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Letting Learners Choose Their Own Path

Designing for Different Learning Styles

The ultimate goal of any effective instructional endeavor is to impart knowledge or skills onto a learner, right? Some teachers and course developers think of this within an instructor-led framework, in which students are simply receptacles for pre-packaged content delivered by a teacher. But there are problems with this perspective. When learners receive homogenous content, there are going to be some who struggle with comprehension because they have different learning styles (in addition to having diverse backgrounds, abilities, and learning goals).

For example, let’s say you have students listen to a podcast to learn about economic theory. Sounds like a fun assignment, but in reality, only 30% of learners absorb information by listening to it. So that means that you’ve failed 70% of your learners.

So let’s revise our first statement: The ultimate goal of any instructional endeavor is to impart knowledge or skills onto a learner in a way that works best for each individual.

Three styles of learning

There are three main learning styles you should be familiar with, but bear in mind that most people don’t fit neatly in one category.

Visual learners are by far the most common, with 65% of people reporting that they learn best from viewing images, video, and written text. This is great news for eLearning developers, since much of online content is delivered in these formats.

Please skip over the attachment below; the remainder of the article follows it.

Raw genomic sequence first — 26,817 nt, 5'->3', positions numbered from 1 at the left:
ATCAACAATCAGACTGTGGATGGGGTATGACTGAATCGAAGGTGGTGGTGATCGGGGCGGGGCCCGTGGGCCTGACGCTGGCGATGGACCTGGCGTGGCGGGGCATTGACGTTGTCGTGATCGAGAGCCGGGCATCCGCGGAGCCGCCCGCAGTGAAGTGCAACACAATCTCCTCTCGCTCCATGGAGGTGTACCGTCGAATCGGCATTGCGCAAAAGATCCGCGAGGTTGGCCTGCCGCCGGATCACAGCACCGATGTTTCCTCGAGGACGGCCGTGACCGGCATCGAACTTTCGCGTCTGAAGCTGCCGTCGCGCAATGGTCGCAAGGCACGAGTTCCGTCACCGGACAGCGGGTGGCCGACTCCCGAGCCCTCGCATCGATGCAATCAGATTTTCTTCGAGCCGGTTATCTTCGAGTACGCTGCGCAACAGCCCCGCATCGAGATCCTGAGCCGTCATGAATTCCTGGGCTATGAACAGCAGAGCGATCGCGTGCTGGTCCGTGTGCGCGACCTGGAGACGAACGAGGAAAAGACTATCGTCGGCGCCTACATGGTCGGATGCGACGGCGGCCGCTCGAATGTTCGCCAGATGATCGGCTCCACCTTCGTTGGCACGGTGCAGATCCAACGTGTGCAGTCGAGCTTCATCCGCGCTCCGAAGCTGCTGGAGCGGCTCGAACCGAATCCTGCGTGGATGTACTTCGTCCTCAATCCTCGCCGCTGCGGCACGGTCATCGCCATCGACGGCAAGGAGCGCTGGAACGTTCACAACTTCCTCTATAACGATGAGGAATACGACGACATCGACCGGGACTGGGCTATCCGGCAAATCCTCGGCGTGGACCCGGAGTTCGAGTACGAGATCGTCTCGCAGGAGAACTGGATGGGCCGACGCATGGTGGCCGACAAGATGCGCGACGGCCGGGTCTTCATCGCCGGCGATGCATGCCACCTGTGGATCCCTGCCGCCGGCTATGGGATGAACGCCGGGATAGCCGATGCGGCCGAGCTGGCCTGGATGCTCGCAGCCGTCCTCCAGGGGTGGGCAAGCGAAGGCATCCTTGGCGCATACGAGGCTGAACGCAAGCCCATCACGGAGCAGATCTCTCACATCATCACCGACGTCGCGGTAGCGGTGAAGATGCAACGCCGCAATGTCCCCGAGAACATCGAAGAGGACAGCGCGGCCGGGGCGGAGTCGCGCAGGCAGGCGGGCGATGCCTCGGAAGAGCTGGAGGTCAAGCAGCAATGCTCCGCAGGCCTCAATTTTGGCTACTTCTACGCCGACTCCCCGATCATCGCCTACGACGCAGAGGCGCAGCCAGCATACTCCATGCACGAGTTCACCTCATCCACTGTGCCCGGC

Auditory learners make up that 30% who got all the information they needed from the economics podcast.
They absorb knowledge best when it’s delivered aurally—via lectures, recordings, narrations, and
even music.

 

Kinesthetic learners learn by doing. Dancers are a great example of kinesthetic learners—they can watch performances all day, but in the end, only moving their body themselves will help them learn the choreography. At only 5% of the population, kinesthetic learners are the most rare.

Letting students choose how they want to learn

The tricky part is, you don’t always know who your learners are going to be when you develop your content. In fact, your learners might not even be aware of what style works for them. So how do you design in a way that will work for everyone? Here are some tips:

  • Offer multiple approaches to a single lesson. Let students choose whether they want to listen to a lecture, read the transcript, or view the PowerPoint slides. Certain students may benefit from accessing more than one model—some research says that students learn best when they perceive information through more than one method.
  • Let learners choose an assessment that works for them. Visual people may want to create their own spatial representations of information, such as drawings, photographs, charts, or written papers. Auditory learners may choose to showcase their knowledge via dialogue, storytelling, or oral quizzes, while kinesthetic learners typically feel more comfortable demonstrating their new skills, rather than describing them. (Don’t make automatic correlations between learning and assessment styles, as a single learner may prefer to absorb information visually but reflect on it orally. Giving the learner a choice is important.)
  • Don’t forget about kinesthetic learners. In the eLearning world, it can be tempting to ignore the 5% of learners who absorb information in a tactile way. While it’s easy to create lessons that appeal to the visual and aural senses, the body itself is often overlooked in online situations. But be creative and get the learner using their mouse—use drag-and-drop games, rollover text, hyperlinks, and other interactions that require more than passive viewing or listening. Even the simple act of dragging and clicking through a scenario can satisfy a kinesthetic learner more than watching a video.